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ASU Electronic Theses and Dissertations


This collection includes most of the ASU Theses and Dissertations from 2011 to present. ASU Theses and Dissertations are available in downloadable PDF format; however, a small percentage of items are under embargo. Information about the dissertations/theses includes degree information, committee members, an abstract, supporting data or media.

In addition to the electronic theses found in the ASU Digital Repository, ASU Theses and Dissertations can be found in the ASU Library Catalog.

Dissertations and Theses granted by Arizona State University are archived and made available through a joint effort of the ASU Graduate College and the ASU Libraries. For more information or questions about this collection contact or visit the Digital Repository ETD Library Guide or contact the ASU Graduate College at gradformat@asu.edu.


Though for most of the twentieth century, dogma held that the adult brain was post-mitotic, it is now known that adult neurogenesis is widespread among vertebrates, from fish, amphibians, reptiles and birds to mammals including humans. Seasonal changes in adult neurogenesis are well characterized in the song control system of song birds, and have been found in seasonally breeding mammals as well. In contrast to more derived vertebrates, such as mammals, where adult neurogenesis is restricted primarily to the olfactory bulb and the dentate gyrus of the hippocampus, neurogenesis is widespread along the ventricles of adult amphibians. I hypothesized that …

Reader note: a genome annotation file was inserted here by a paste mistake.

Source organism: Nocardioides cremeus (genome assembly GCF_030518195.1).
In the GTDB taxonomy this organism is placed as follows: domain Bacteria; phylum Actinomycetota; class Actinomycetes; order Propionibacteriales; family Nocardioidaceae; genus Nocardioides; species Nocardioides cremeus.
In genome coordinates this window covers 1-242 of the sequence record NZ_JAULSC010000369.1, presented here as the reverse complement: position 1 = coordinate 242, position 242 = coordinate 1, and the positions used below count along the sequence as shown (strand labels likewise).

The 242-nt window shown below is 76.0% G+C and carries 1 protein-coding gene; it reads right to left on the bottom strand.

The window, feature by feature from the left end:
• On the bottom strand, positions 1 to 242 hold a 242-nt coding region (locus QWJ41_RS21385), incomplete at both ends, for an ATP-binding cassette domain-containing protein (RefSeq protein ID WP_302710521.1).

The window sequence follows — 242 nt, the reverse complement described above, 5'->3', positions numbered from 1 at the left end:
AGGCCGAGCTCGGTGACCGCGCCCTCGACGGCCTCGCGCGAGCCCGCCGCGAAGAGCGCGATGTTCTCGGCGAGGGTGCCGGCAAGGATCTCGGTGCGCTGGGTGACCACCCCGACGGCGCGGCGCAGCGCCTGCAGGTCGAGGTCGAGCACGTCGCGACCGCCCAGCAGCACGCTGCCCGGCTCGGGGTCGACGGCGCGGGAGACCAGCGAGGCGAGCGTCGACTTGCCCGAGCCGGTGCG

Contributors
Mumaw, Luke Thomas, Orchinik, Miles, Deviche, Pierre, et al.
Created Date
2012

Food is an essential driver of animal behavior. For social organisms, the acquisition of food guides interactions with the environment and with group-mates. Studies have focused on how social individuals find and choose food sources, and share both food and information with group-mates. However, it is often not clear how experiences throughout an individual's life influence such interactions. The core question of this thesis is how individuals’ experience contributes to within-caste behavioral variation in a social group. I investigate the effects of individual history, including physical injury and food-related experience, on individuals' social food sharing behavior, responses to food-related stimuli, …

Contributors
Finkelstein, Abigail Basya, Amdam, Gro V, Conrad, Cheryl, et al.
Created Date
2017